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Möller, Cecilia, PhDORCID iD iconorcid.org/0000-0002-1918-6701
Publications (10 of 24) Show all publications
Örnebring, H. & Möller, C. (2018). In the Margins of Journalism: Gender and livelihood among local (ex-) journalists in Sweden. Journalism Practice, 12(8), 1051-1060
Open this publication in new window or tab >>In the Margins of Journalism: Gender and livelihood among local (ex-) journalists in Sweden
2018 (English)In: Journalism Practice, ISSN 1751-2786, E-ISSN 1751-2794, Vol. 12, no 8, p. 1051-1060Article in journal (Refereed) Published
Abstract [en]

Research on journalists and journalistic work has focused on journalists with permanent, full-time employment. Given the rapid decrease of such employment opportunities, we argue that journalism research needs to pay more attention to those who those who have had to leave their jobs and either stopped doing journalism entirely, or who have switched to a freelance career (sometimes combining journalism with other work). This category of people is at once becoming more marginalized and “the new normal” within the occupation: In this paper, we furthermore focus on local (Swedish) journalists and ex-journalists. Based on a set of semi-structured interviews (n = 12) with ex-journalists who share the experience of having lost their permanent, full-time jobs, we use the concept of livelihood as an analytical tool. The concept of livelihood highlights the shift from journalism as a job practiced exclusive of other jobs to an activity conducted alongside other income-generating activities and makes it possible to analyse leaving the occupation from a context that incorporates the whole life situation of the respondents. This also contributes to the current wave of studies of journalism and job loss by adding qualitative data about individual experiences of job loss to the existing quantitative survey evidence.

Place, publisher, year, edition, pages
Taylor & Francis, 2018
Keywords
journalism, livelihood, gender, Sweden
National Category
Media Studies
Research subject
Media and Communication Studies
Identifiers
urn:nbn:se:kau:diva-68838 (URN)10.1080/17512786.2018.1497455 (DOI)000444275400012 ()
Available from: 2018-08-22 Created: 2018-08-22 Last updated: 2018-09-27Bibliographically approved
Möller, C. & Örnebring, H. (2018). Liquid geographies of journalism: gender, place and identity among ex-journalists. In: : . Paper presented at American Association of Geographers Annual Meeting in New Orleans. 10-14 april, 2018..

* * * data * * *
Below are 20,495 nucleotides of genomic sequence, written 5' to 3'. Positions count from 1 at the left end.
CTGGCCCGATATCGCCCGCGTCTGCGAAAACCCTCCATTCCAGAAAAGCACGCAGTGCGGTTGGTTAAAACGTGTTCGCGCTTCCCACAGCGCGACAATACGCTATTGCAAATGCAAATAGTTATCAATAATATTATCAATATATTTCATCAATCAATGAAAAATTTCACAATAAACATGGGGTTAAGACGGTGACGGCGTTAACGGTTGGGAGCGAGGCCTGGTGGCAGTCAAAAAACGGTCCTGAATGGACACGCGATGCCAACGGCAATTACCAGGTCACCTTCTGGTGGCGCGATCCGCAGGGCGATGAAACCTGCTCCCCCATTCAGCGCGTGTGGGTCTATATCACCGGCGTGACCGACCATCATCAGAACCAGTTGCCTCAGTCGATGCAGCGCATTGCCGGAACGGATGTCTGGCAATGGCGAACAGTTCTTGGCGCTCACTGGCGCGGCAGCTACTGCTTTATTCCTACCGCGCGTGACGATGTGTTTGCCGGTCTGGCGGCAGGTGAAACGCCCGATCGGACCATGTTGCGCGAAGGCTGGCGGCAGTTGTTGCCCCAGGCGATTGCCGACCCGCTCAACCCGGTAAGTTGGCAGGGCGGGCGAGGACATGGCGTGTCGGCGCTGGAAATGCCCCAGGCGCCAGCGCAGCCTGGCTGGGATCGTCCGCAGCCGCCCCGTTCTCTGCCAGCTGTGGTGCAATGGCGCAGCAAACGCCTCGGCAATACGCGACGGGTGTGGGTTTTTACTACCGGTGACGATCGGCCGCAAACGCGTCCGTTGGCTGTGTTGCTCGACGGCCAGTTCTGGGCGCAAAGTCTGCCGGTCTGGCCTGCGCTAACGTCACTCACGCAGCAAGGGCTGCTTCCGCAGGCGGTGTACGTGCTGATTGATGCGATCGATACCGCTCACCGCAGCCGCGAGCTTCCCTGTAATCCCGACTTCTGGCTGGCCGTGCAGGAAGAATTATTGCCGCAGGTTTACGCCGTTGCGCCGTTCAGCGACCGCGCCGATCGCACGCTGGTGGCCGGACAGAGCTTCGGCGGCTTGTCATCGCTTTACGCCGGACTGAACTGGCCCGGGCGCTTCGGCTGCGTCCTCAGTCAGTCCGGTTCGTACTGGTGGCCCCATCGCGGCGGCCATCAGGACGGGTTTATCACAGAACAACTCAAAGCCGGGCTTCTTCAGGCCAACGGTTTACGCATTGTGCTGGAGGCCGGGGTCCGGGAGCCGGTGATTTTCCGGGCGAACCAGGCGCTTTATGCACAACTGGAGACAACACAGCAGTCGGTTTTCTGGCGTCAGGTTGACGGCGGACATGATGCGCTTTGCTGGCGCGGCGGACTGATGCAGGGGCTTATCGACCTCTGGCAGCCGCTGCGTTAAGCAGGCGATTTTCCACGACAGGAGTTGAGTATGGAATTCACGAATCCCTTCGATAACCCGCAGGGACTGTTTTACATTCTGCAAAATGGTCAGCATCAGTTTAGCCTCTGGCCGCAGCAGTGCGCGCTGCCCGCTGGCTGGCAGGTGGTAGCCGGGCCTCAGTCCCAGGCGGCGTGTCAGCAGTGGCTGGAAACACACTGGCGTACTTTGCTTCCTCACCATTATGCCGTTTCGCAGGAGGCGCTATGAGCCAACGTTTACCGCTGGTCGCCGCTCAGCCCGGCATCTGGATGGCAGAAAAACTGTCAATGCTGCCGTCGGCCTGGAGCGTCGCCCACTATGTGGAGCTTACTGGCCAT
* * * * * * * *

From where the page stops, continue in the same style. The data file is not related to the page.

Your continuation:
Open this publication in new window or tab >>Liquid geographies of journalism: gender, place and identity among ex-journalists
2018 (English)Conference paper, Oral presentation with published abstract (Other academic)
Abstract [en]

Research on journalistic work has traditionally tended to privilege the workplace and newsroom as the main scene for journalistic practice, while reproducing male norms of work and professionalism and a clear work/life separation. Following staff cuts throughout the newspaper and media sectors across Europe and North America, there has been a sharp rise in scholarly interest in journalists’ not working, i.e. the experiences and effects of job loss and job insecurity among journalists.

We argue that due to increased precarity and blurred boundaries in/of journalistic work, livelihood is a suitable concept for analyzing both change and continuity within the gendered occupation of journalism. In this paper, we examine the liquid geographies of journalistic livelihoods by studying how (ex)journalists negotiate the tensions between occupational identities (privileging professionalism, mobility and career) and place based identities (mobilizing a sense of community belonging) in the experience of job loss.

The study is based on exploratory interviews with Swedish journalists who have left the occupation, either voluntarily or involuntarily. The paper analyzes their whole life situation, both their work lives and their private lives, when transitioning to a new profession. The study shows how both female and male (ex)journalists’ livelihood strategies are strongly rooted in the local community, revealing a wish to stay and work locally, choosing alternative work and improving their work-life balance - rather than striving to maintaining a journalistic identity. This contradicts earlier findings, which indicate that the professional identities of journalists are strong, even in the face of professional adversity.

National Category
Human Geography Media and Communications
Research subject
Human Geography; Media and Communication Studies
Identifiers
urn:nbn:se:kau:diva-68767 (URN)
Conference
American Association of Geographers Annual Meeting in New Orleans. 10-14 april, 2018.
Projects
Geomedia In-Between Spaces Research Programme
Available from: 2018-08-15 Created: 2018-08-15 Last updated: 2018-08-16Bibliographically approved
Möller, C., Wang, J. & Nguyen, H. T. (2018). #strongerthanwinston: Tourism and crisis communication through Facebook following tropical cyclones in Fiji. Tourism Management, 69, 272-284